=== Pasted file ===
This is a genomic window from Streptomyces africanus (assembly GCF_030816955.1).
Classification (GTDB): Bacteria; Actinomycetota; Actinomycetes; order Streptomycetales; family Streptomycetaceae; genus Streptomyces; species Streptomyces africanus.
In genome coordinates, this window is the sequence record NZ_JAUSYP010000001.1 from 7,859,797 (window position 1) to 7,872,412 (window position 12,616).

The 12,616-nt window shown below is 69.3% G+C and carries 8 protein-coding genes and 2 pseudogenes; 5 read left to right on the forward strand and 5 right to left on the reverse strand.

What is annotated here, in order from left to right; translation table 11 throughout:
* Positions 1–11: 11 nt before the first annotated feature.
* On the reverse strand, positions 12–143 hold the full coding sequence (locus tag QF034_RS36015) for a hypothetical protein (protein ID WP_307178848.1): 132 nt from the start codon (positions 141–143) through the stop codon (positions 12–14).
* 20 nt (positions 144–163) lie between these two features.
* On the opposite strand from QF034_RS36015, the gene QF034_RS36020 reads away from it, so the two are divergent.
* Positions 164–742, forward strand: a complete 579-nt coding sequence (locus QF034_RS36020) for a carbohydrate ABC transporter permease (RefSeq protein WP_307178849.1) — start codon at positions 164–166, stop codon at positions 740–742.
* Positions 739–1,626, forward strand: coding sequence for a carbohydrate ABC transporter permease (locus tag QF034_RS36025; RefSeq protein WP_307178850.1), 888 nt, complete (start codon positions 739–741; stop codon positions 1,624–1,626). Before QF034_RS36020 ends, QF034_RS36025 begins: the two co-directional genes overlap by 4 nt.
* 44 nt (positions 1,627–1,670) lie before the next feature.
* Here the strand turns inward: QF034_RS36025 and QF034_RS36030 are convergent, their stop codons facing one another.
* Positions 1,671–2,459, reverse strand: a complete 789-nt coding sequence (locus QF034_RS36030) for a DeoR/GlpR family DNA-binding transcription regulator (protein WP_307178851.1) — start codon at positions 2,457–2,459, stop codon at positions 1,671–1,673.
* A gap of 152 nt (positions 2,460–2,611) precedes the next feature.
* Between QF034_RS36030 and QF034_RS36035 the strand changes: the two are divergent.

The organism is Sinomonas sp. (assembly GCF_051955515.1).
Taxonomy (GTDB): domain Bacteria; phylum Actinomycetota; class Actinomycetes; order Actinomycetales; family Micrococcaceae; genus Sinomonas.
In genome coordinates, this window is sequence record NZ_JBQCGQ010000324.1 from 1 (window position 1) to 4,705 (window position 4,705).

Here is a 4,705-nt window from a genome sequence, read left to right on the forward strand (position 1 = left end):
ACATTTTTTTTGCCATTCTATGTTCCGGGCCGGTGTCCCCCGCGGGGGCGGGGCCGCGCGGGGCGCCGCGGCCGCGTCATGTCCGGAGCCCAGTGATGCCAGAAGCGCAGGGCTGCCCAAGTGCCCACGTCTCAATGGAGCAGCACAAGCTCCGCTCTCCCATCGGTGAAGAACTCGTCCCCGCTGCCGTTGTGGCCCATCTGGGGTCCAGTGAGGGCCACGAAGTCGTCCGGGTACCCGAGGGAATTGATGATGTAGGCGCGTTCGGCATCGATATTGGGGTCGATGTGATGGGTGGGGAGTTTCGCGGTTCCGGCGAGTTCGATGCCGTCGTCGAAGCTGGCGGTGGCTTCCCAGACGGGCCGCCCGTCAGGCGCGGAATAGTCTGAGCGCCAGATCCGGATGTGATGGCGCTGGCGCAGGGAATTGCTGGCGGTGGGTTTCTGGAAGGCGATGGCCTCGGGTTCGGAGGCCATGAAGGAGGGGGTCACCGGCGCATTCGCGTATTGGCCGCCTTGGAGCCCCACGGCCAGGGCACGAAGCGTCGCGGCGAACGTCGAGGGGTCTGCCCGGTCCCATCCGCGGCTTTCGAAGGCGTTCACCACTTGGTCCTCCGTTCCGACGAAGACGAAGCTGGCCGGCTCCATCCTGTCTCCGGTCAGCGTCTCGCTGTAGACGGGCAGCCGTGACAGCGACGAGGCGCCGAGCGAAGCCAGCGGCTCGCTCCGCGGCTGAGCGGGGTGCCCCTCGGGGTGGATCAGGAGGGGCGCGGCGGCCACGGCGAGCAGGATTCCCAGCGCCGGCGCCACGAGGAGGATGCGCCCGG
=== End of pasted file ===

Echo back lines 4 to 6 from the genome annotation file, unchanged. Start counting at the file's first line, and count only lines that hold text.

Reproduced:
The 12,616-nt window shown below is 69.3% G+C and carries 8 protein-coding genes and 2 pseudogenes; 5 read left to right on the forward strand and 5 right to left on the reverse strand.

What is annotated here, in order from left to right; translation table 11 throughout:
* Positions 1–11: 11 nt before the first annotated feature.